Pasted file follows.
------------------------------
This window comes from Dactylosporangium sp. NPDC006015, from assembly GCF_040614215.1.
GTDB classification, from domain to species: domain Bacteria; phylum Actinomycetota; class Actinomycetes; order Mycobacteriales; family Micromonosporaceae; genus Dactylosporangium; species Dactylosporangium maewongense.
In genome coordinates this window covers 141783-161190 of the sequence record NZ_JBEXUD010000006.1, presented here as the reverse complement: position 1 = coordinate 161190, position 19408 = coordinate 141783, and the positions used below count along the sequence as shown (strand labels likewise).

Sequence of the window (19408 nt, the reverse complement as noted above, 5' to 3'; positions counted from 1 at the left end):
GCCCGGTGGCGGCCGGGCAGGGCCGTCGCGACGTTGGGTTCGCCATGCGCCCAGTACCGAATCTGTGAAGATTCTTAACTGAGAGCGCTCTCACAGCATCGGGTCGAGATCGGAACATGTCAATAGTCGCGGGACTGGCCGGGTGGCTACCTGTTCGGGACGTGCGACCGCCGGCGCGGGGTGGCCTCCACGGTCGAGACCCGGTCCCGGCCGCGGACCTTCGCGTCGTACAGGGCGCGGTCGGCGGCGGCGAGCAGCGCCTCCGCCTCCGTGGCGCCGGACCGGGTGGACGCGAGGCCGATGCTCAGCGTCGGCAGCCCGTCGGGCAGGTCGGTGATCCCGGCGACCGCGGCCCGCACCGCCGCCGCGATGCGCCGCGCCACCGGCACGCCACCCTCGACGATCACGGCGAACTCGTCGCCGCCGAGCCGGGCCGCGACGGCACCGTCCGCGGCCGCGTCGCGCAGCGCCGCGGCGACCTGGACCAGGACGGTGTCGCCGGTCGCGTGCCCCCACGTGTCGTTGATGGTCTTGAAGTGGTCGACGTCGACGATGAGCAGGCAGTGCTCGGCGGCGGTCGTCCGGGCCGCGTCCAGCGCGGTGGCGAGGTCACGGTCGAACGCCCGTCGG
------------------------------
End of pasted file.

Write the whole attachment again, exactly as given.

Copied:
This window comes from Dactylosporangium sp. NPDC006015, from assembly GCF_040614215.1.
GTDB classification, from domain to species: domain Bacteria; phylum Actinomycetota; class Actinomycetes; order Mycobacteriales; family Micromonosporaceae; genus Dactylosporangium; species Dactylosporangium maewongense.
In genome coordinates this window covers 141783-161190 of the sequence record NZ_JBEXUD010000006.1, presented here as the reverse complement: position 1 = coordinate 161190, position 19408 = coordinate 141783, and the positions used below count along the sequence as shown (strand labels likewise).

Sequence of the window (19408 nt, the reverse complement as noted above, 5' to 3'; positions counted from 1 at the left end):
GCCCGGTGGCGGCCGGGCAGGGCCGTCGCGACGTTGGGTTCGCCATGCGCCCAGTACCGAATCTGTGAAGATTCTTAACTGAGAGCGCTCTCACAGCATCGGGTCGAGATCGGAACATGTCAATAGTCGCGGGACTGGCCGGGTGGCTACCTGTTCGGGACGTGCGACCGCCGGCGCGGGGTGGCCTCCACGGTCGAGACCCGGTCCCGGCCGCGGACCTTCGCGTCGTACAGGGCGCGGTCGGCGGCGGCGAGCAGCGCCTCCGCCTCCGTGGCGCCGGACCGGGTGGACGCGAGGCCGATGCTCAGCGTCGGCAGCCCGTCGGGCAGGTCGGTGATCCCGGCGACCGCGGCCCGCACCGCCGCCGCGATGCGCCGCGCCACCGGCACGCCACCCTCGACGATCACGGCGAACTCGTCGCCGCCGAGCCGGGCCGCGACGGCACCGTCCGCGGCCGCGTCGCGCAGCGCCGCGGCGACCTGGACCAGGACGGTGTCGCCGGTCGCGTGCCCCCACGTGTCGTTGATGGTCTTGAAGTGGTCGACGTCGACGATGAGCAGGCAGTGCTCGGCGGCGGTCGTCCGGGCCGCGTCCAGCGCGGTGGCGAGGTCACGGTCGAACGCCCGTCGG